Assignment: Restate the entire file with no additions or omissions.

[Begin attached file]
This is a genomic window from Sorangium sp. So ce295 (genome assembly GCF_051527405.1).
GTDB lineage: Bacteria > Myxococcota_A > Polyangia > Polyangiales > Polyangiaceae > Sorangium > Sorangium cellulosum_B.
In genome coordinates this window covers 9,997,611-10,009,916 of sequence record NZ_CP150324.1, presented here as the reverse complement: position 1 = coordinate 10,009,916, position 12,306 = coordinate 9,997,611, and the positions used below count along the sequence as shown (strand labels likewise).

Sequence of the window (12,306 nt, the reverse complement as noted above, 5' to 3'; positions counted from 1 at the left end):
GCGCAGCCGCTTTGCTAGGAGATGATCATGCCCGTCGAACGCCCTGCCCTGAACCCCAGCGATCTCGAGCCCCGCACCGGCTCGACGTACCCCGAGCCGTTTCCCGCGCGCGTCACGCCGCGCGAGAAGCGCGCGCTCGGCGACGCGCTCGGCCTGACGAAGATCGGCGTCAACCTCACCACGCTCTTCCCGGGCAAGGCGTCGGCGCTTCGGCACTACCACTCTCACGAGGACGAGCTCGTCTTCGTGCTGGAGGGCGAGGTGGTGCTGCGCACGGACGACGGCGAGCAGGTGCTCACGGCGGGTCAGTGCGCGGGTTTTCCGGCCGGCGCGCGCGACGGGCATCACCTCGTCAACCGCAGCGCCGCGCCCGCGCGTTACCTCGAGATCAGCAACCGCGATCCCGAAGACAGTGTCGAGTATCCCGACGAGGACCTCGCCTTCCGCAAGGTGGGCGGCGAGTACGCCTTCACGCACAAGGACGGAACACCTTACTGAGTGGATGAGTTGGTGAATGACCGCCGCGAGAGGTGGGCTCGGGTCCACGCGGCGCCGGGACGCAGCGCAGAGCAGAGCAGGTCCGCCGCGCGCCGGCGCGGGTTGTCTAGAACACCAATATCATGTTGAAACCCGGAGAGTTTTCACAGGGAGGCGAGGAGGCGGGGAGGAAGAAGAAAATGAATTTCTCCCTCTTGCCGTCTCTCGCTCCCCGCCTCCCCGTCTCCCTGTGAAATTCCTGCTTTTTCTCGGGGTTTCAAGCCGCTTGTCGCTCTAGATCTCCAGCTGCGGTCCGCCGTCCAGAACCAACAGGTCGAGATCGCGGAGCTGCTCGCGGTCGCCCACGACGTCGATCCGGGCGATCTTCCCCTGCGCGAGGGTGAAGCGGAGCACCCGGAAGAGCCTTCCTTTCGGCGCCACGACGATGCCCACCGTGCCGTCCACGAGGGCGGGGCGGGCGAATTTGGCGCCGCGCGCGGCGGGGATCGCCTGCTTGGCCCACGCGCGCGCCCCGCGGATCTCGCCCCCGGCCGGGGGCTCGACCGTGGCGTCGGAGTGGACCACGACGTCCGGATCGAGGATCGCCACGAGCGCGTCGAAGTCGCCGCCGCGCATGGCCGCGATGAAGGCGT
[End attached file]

This is a genomic window from Sorangium sp. So ce295 (genome assembly GCF_051527405.1).
GTDB lineage: Bacteria > Myxococcota_A > Polyangia > Polyangiales > Polyangiaceae > Sorangium > Sorangium cellulosum_B.
In genome coordinates this window covers 9,997,611-10,009,916 of sequence record NZ_CP150324.1, presented here as the reverse complement: position 1 = coordinate 10,009,916, position 12,306 = coordinate 9,997,611, and the positions used below count along the sequence as shown (strand labels likewise).

Sequence of the window (12,306 nt, the reverse complement as noted above, 5' to 3'; positions counted from 1 at the left end):
GCGCAGCCGCTTTGCTAGGAGATGATCATGCCCGTCGAACGCCCTGCCCTGAACCCCAGCGATCTCGAGCCCCGCACCGGCTCGACGTACCCCGAGCCGTTTCCCGCGCGCGTCACGCCGCGCGAGAAGCGCGCGCTCGGCGACGCGCTCGGCCTGACGAAGATCGGCGTCAACCTCACCACGCTCTTCCCGGGCAAGGCGTCGGCGCTTCGGCACTACCACTCTCACGAGGACGAGCTCGTCTTCGTGCTGGAGGGCGAGGTGGTGCTGCGCACGGACGACGGCGAGCAGGTGCTCACGGCGGGTCAGTGCGCGGGTTTTCCGGCCGGCGCGCGCGACGGGCATCACCTCGTCAACCGCAGCGCCGCGCCCGCGCGTTACCTCGAGATCAGCAACCGCGATCCCGAAGACAGTGTCGAGTATCCCGACGAGGACCTCGCCTTCCGCAAGGTGGGCGGCGAGTACGCCTTCACGCACAAGGACGGAACACCTTACTGAGTGGATGAGTTGGTGAATGACCGCCGCGAGAGGTGGGCTCGGGTCCACGCGGCGCCGGGACGCAGCGCAGAGCAGAGCAGGTCCGCCGCGCGCCGGCGCGGGTTGTCTAGAACACCAATATCATGTTGAAACCCGGAGAGTTTTCACAGGGAGGCGAGGAGGCGGGGAGGAAGAAGAAAATGAATTTCTCCCTCTTGCCGTCTCTCGCTCCCCGCCTCCCCGTCTCCCTGTGAAATTCCTGCTTTTTCTCGGGGTTTCAAGCCGCTTGTCGCTCTAGATCTCCAGCTGCGGTCCGCCGTCCAGAACCAACAGGTCGAGATCGCGGAGCTGCTCGCGGTCGCCCACGACGTCGATCCGGGCGATCTTCCCCTGCGCGAGGGTGAAGCGGAGCACCCGGAAGAGCCTTCCTTTCGGCGCCACGACGATGCCCACCGTGCCGTCCACGAGGGCGGGGCGGGCGAATTTGGCGCCGCGCGCGGCGGGGATCGCCTGCTTGGCCCACGCGCGCGCCCCGCGGATCTCGCCCCCGGCCGGGGGCTCGACCGTGGCGTCGGAGTGGACCACGACGTCCGGATCGAGGATCGCCACGAGCGCGTCGAAGTCGCCGCCGCGCATGGCCGCGATGAAGGCGT